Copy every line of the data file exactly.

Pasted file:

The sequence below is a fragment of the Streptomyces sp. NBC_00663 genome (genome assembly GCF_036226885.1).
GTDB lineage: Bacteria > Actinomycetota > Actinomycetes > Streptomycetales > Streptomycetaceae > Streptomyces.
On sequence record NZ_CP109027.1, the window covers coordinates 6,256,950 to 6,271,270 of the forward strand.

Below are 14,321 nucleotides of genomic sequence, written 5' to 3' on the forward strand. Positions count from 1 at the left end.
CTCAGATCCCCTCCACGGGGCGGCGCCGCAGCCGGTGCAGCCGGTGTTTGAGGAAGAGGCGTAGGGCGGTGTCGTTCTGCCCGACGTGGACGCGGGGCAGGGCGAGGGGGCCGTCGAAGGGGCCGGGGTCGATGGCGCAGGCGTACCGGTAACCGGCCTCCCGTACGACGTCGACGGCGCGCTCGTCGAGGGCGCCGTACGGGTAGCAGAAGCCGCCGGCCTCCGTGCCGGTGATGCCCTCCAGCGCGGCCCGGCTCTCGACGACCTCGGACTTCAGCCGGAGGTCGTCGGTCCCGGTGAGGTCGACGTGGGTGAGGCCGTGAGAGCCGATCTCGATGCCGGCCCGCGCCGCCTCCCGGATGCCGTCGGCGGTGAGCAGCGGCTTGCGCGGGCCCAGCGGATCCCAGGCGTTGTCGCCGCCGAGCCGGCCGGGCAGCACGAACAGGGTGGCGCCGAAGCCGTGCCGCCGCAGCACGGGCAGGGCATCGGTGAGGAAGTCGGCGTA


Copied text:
The sequence below is a fragment of the Streptomyces sp. NBC_00663 genome (genome assembly GCF_036226885.1).
GTDB lineage: Bacteria > Actinomycetota > Actinomycetes > Streptomycetales > Streptomycetaceae > Streptomyces.
On sequence record NZ_CP109027.1, the window covers coordinates 6,256,950 to 6,271,270 of the forward strand.

Below are 14,321 nucleotides of genomic sequence, written 5' to 3' on the forward strand. Positions count from 1 at the left end.
CTCAGATCCCCTCCACGGGGCGGCGCCGCAGCCGGTGCAGCCGGTGTTTGAGGAAGAGGCGTAGGGCGGTGTCGTTCTGCCCGACGTGGACGCGGGGCAGGGCGAGGGGGCCGTCGAAGGGGCCGGGGTCGATGGCGCAGGCGTACCGGTAACCGGCCTCCCGTACGACGTCGACGGCGCGCTCGTCGAGGGCGCCGTACGGGTAGCAGAAGCCGCCGGCCTCCGTGCCGGTGATGCCCTCCAGCGCGGCCCGGCTCTCGACGACCTCGGACTTCAGCCGGAGGTCGTCGGTCCCGGTGAGGTCGACGTGGGTGAGGCCGTGAGAGCCGATCTCGATGCCGGCCCGCGCCGCCTCCCGGATGCCGTCGGCGGTGAGCAGCGGCTTGCGCGGGCCCAGCGGATCCCAGGCGTTGTCGCCGCCGAGCCGGCCGGGCAGCACGAACAGGGTGGCGCCGAAGCCGTGCCGCCGCAGCACGGGCAGGGCATCGGTGAGGAAGTCGGCGTA